$f:i\mapsto -i$, $j\mapsto j$,

and two elements of $K\cong Im$:

$g\colon i\mapsto j, j\mapsto i $ (like a transposition), and $h\colon i\mapsto j, j\mapsto k$ (like a $3$-cycle).

One can check that $f$ doesn't commute with $g$ as well as $h$.

In fact, this shows that no element of $V_4\setminus\{1\}$ commutes with any element of $K\setminus \{ 1\}$ (by inter-changing roles of $i,j,k$); this means, the action of $K$ on $V_4$ (by conjugation) is faithful; and up to equivalence, there is only one such action. Therefore, ${\rm Aut}(Q_8)=V_4\rtimes K\cong S_4$

  • $\begingroup$ Could you explain the step (2)? I don't understand why we have a subgroup $K$ isomorphic to $S_3$. $\endgroup$ Commented Sep 15, 2012 at 14:13
  • $\begingroup$ @Kato: nice question; edited the answer. $\endgroup$
    – Beginner
    Commented Sep 15, 2012 at 15:23
  • $\begingroup$ I'm not sure how the action of conjugation being faithful implies that $Aut(Q_8)=V_4\rtimes K$. $\endgroup$ Commented Dec 2, 2019 at 2:14
  • $\begingroup$ (1) If $N$ is Klein-$4$ group, (2) if $H$ is a group isomorphic to $S_3$, (3) And if $H$ acts on $N$ faithfully, then the semi-direct product $N\rtimes H$ is isomorphic to $S_4$. [The faithfulness is used to establish this isomorphism; after statement $\ker\Phi\cap K=\phi$, it is shown that ${\rm Aut}(Q_8)$ is semi-direct product of a Klein-4 group and a group isomorphic to $S_3$; so what is this semi-direct product? This was what I wanted to say!] $\endgroup$
    – Beginner
    Commented Dec 4, 2019 at 4:28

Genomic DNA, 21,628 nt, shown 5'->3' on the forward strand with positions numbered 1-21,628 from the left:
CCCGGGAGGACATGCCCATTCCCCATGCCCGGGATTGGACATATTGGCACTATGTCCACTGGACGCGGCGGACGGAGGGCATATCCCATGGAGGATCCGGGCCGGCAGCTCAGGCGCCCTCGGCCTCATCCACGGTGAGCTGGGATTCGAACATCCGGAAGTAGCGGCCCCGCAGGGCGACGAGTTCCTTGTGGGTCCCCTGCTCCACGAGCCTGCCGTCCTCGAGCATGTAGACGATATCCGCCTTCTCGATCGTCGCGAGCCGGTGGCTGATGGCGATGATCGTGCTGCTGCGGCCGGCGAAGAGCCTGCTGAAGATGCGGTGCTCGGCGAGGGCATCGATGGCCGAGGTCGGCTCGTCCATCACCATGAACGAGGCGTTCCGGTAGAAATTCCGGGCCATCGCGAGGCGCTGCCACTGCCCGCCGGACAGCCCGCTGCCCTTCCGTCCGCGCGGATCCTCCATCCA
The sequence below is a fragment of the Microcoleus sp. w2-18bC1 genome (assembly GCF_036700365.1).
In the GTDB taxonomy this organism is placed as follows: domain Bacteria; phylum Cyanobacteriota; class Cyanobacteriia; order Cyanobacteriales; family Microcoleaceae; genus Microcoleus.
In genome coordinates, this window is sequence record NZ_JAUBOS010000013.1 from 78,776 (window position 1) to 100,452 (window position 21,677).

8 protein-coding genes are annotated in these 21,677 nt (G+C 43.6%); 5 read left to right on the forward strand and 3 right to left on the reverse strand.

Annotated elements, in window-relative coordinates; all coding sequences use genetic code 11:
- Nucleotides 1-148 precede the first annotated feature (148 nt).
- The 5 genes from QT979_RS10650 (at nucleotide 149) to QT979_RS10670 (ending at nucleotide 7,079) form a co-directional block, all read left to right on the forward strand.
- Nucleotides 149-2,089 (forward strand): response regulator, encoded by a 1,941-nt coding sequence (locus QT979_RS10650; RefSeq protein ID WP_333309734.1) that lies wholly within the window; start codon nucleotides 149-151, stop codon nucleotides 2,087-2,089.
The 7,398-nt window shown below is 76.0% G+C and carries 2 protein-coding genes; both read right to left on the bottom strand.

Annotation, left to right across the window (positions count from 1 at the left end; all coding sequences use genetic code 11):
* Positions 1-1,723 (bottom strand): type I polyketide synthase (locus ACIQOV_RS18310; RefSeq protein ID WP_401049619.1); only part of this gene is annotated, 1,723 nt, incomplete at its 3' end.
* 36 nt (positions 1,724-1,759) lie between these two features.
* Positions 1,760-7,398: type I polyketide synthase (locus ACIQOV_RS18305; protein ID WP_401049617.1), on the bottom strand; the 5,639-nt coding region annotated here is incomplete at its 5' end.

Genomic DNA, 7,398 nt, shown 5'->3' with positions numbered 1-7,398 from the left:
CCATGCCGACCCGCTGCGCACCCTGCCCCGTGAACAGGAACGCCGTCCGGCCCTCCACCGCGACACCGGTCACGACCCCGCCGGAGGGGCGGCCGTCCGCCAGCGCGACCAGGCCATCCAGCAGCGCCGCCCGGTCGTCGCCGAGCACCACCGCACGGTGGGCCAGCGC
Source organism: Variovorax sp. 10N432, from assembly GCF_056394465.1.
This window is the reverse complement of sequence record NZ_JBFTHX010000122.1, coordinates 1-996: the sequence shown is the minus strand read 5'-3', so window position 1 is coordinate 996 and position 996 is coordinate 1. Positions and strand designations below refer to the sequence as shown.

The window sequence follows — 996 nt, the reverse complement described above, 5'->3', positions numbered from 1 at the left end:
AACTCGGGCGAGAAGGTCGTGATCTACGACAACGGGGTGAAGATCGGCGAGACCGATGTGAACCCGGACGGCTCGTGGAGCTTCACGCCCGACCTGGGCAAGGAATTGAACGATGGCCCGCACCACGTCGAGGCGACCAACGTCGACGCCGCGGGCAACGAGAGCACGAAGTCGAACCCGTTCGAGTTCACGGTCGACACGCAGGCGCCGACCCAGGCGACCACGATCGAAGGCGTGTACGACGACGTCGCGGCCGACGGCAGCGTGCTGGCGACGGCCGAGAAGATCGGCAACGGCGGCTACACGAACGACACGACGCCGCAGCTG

• $\begingroup$ I think one needs to prove $\ker\Phi\cap K=1$. $\endgroup$
    – ashpool
    Commented Jul 12, 2020 at 8:36

OK, let's first put an upper bound on the number of automorphisms of $Q_8$.

There are $6$ elements of order $4$ in $Q_8$. It is well-known that $i$ and $j$ generate $Q_8$, so their images under some automorphism $\phi$ are enough to determine that automorphism uniquely. So there are $6$ choices for $\phi(i)$. Now we cannot have $\phi(j)\in\langle\phi(i)\rangle$, because then $\phi$ would fail to be surjective. Thus there are $6-2=4$ possibilities for $\phi(j)$. This crude reasoning gives the upper bound of $6\cdot4=24$ automorphisms.

Let $\alpha$ be any permutation on the elements $\lbrace i,j,k\rbrace$ (as a set). We can "extend" $\alpha$ to a map of $Q_8$ in the obvious way (let it commute with negatives). Since any two of $\lbrace i,j,k\rbrace$ generates $Q_8$, this map will be surjective, and since $Q_8$ is finite, injective as well. It only remains to show it is a homomorphism. Since $i^2=j^2=k^2=-1$ is central and the only element of order $2$, we only need show $$ \alpha(i)\alpha(j)=\alpha(k);$$

This is not always true, but what is always true is that $$ \alpha(i)\alpha(j)=\pm\alpha(k),$$ and so we see each permutation gives rise to an automorphism (after a suitable choice of sign).

Since the subgroups $\langle i\rangle$,$\langle j\rangle$,$\langle k\rangle$ are normal, none of these permutations is an inner automorphism. Thus they give a subgroup isomorphic to $S_3$ inside $Aut(Q_8)$, which trivially intersects $Inn(Q_8)\cong Q_8/Z(Q_8)\cong C_2\times C_2$. Thus $Aut(Q_8)$ has size at least $|S_3|\cdot |C_2\times C_2|=24$ automorphisms.

Since $Inn(Q_8)\lhd Aut(Q_8)$, we get a semidirect product $(C_2\times C_2)\rtimes S_3$ inside $Aut(Q_8)$, which is then the whole group $Aut(Q_8)$. This is easily seen to be isomorphic to $S_4$, and so we are done.